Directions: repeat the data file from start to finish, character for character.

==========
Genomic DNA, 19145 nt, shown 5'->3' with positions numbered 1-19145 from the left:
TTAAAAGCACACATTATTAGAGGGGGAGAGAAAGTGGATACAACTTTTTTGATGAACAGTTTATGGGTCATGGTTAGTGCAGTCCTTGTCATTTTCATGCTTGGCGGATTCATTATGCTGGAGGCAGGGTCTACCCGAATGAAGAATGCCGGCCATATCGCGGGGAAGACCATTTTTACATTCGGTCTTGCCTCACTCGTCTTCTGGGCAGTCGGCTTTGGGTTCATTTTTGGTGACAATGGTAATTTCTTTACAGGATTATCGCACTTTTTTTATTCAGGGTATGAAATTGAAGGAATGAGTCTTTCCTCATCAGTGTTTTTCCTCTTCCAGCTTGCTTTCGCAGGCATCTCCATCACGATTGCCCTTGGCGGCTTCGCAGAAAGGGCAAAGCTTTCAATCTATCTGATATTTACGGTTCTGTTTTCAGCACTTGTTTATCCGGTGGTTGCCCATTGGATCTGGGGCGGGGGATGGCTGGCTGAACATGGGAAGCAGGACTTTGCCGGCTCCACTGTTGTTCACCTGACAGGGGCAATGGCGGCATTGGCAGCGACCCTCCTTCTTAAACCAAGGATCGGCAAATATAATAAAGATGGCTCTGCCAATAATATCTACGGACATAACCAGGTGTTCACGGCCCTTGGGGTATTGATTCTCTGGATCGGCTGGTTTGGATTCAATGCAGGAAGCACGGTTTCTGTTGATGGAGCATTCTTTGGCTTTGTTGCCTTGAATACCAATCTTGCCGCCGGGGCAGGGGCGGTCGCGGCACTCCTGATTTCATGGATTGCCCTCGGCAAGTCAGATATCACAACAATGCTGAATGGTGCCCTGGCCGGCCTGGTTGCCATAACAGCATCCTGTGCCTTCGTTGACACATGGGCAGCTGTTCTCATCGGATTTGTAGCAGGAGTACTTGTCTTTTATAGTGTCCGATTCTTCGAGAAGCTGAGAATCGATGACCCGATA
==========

Genomic DNA, 19145 nt, shown 5'->3' with positions numbered 1-19145 from the left:
TTAAAAGCACACATTATTAGAGGGGGAGAGAAAGTGGATACAACTTTTTTGATGAACAGTTTATGGGTCATGGTTAGTGCAGTCCTTGTCATTTTCATGCTTGGCGGATTCATTATGCTGGAGGCAGGGTCTACCCGAATGAAGAATGCCGGCCATATCGCGGGGAAGACCATTTTTACATTCGGTCTTGCCTCACTCGTCTTCTGGGCAGTCGGCTTTGGGTTCATTTTTGGTGACAATGGTAATTTCTTTACAGGATTATCGCACTTTTTTTATTCAGGGTATGAAATTGAAGGAATGAGTCTTTCCTCATCAGTGTTTTTCCTCTTCCAGCTTGCTTTCGCAGGCATCTCCATCACGATTGCCCTTGGCGGCTTCGCAGAAAGGGCAAAGCTTTCAATCTATCTGATATTTACGGTTCTGTTTTCAGCACTTGTTTATCCGGTGGTTGCCCATTGGATCTGGGGCGGGGGATGGCTGGCTGAACATGGGAAGCAGGACTTTGCCGGCTCCACTGTTGTTCACCTGACAGGGGCAATGGCGGCATTGGCAGCGACCCTCCTTCTTAAACCAAGGATCGGCAAATATAATAAAGATGGCTCTGCCAATAATATCTACGGACATAACCAGGTGTTCACGGCCCTTGGGGTATTGATTCTCTGGATCGGCTGGTTTGGATTCAATGCAGGAAGCACGGTTTCTGTTGATGGAGCATTCTTTGGCTTTGTTGCCTTGAATACCAATCTTGCCGCCGGGGCAGGGGCGGTCGCGGCACTCCTGATTTCATGGATTGCCCTCGGCAAGTCAGATATCACAACAATGCTGAATGGTGCCCTGGCCGGCCTGGTTGCCATAACAGCATCCTGTGCCTTCGTTGACACATGGGCAGCTGTTCTCATCGGATTTGTAGCAGGAGTACTTGTCTTTTATAGTGTCCGATTCTTCGAGAAGCTGAGAATCGATGACCCGATA